Capital One founder and CEO Richard Fairbank got passionate about digital in the bank’s earnings call yesterday. The subject came up repeatedly during the call.
We are also making significant investments in digital and technology, banking inherently is a digital product and digital will transform banking over time. The momentum around digital is building across financial services. Consumers increasingly expect elegant and robust digital experiences from all companies, including banks. Software is a predominant way consumers interact with their banks even today and that engagement will only go up. Activity in the payment space from financial services companies and non-banks is accelerating.
The ability to efficiently store and use vast amounts of data will unlock new opportunities. Capital One is well positioned to succeed in a digital world and we are investing in the foundational infrastructure and capabilities to be a digital leader. We are continuing to expand Capital One 360 as a national digital banking platform. We are bringing in significant native digital talent, engineers, product developers, designers and data scientists. We are very active in mobile and in payment. For example we are one of only a handful of banks, included in Apples launch of Apple pay in September and shortly thereafter launched our Capital One digital wallet.
He later referred to the above as his “spit-flying, little passionate speech” about digital. Fairbank has spoken passionately about digital before, saying last December that “digital is who we are and how we do business.” He elaborated on his comments more in yesterday’s call:
At Capital One, we’re embedding technology, data and software development deeply into our business model and how we work. For example we’re focused on building reusable plug and play middleware using RESTful APIs, modern software development and design, integrating our platforms and making them scalable in real time and building a powerful and flexible data infrastructure.
He also touted the cost-savings benefit of digital, saying the marginal cost of a digital transaction is “virtually zero.” But beyond cost savings, Fairbank said, is “being able to be faster, more efficient, a better customer experience, better controlled in an intense regulatory environment, much more able to innovate a better associate experience.”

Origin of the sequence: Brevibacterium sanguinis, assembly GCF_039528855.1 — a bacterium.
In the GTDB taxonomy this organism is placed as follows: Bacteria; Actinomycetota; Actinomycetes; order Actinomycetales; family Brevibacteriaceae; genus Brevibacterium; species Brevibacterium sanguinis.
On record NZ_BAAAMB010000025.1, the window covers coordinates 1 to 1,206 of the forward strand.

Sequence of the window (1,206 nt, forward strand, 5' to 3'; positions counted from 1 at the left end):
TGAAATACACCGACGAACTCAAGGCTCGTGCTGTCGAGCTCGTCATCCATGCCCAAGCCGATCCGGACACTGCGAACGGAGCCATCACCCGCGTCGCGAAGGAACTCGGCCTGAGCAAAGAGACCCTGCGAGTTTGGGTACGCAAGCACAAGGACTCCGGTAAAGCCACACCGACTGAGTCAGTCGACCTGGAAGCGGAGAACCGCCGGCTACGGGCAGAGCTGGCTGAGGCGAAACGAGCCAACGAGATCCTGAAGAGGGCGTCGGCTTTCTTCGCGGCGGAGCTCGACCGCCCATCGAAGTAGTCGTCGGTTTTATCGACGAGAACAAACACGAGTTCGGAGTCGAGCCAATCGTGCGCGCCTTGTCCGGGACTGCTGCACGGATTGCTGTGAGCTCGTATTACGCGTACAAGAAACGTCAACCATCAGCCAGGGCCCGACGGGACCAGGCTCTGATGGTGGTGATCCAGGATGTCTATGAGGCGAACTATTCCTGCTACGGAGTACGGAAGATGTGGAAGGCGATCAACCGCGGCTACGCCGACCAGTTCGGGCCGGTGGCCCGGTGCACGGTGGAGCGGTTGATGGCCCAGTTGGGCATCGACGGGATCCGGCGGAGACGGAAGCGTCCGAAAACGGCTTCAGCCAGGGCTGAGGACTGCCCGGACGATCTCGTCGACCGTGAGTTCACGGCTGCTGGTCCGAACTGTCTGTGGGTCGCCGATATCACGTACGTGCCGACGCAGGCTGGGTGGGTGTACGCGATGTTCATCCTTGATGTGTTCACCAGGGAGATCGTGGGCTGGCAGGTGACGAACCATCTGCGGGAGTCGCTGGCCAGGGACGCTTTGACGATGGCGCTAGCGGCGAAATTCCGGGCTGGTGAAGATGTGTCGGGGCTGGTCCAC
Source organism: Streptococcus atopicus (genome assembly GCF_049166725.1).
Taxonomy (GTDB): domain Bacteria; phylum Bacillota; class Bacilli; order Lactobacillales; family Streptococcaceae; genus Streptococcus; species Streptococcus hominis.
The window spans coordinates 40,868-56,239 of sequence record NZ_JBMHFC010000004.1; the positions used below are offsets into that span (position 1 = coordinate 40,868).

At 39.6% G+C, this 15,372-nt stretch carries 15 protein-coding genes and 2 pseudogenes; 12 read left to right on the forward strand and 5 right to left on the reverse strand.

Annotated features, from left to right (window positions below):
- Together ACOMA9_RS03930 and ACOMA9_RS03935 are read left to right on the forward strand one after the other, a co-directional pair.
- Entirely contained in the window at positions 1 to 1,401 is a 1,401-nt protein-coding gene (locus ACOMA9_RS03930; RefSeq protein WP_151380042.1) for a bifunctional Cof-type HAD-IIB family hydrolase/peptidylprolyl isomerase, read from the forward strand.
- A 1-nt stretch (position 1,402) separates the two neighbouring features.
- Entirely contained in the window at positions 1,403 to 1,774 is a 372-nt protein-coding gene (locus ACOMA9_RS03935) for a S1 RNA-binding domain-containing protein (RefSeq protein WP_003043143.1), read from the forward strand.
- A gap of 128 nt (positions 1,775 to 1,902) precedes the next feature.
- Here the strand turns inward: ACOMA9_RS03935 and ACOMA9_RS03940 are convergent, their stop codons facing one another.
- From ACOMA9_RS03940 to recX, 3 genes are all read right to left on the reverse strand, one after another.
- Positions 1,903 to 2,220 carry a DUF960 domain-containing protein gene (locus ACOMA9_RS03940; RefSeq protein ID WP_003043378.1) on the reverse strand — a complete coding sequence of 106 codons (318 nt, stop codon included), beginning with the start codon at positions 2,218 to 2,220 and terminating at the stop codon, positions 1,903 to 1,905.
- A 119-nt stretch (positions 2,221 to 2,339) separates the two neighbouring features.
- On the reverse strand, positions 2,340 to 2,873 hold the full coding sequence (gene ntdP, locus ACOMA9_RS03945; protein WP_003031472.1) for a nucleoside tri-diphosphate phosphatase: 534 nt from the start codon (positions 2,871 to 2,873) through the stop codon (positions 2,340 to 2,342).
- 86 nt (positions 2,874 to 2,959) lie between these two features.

An analyst asked about P2P lending as a potential disruptor and Fairbank agreed, saying that at Capital One, they “pretty obsessively study” financial startups, including lending startups. One way they do this is to invite entrepreneurs to do guest stints at Capital One Labs.
Fairbank wrapped up the digital discussion, which took up a large proportion of the call, with an intriguing comment about digital going beyond just mobile banking:
One thing I want to say is the way digital is transforming banking goes far beyond what I think the thing people mostly think about, which is, today there are branches and tomorrow there is a branch in people’s pocket. And look, that is [a] very important component of that whole thing.
And by having bought ING Direct, by having before that already built a digital bank of our own, and having a big commitment to digital innovation and having a heritage of 20-some years being a direct marketing company, I’m very interested in the opportunities there. But the bulk of our digital investment itself and capabilities is really for things that kind of extend beyond some of the narrowest view about just moving to a bank in your pocket kind of thing.
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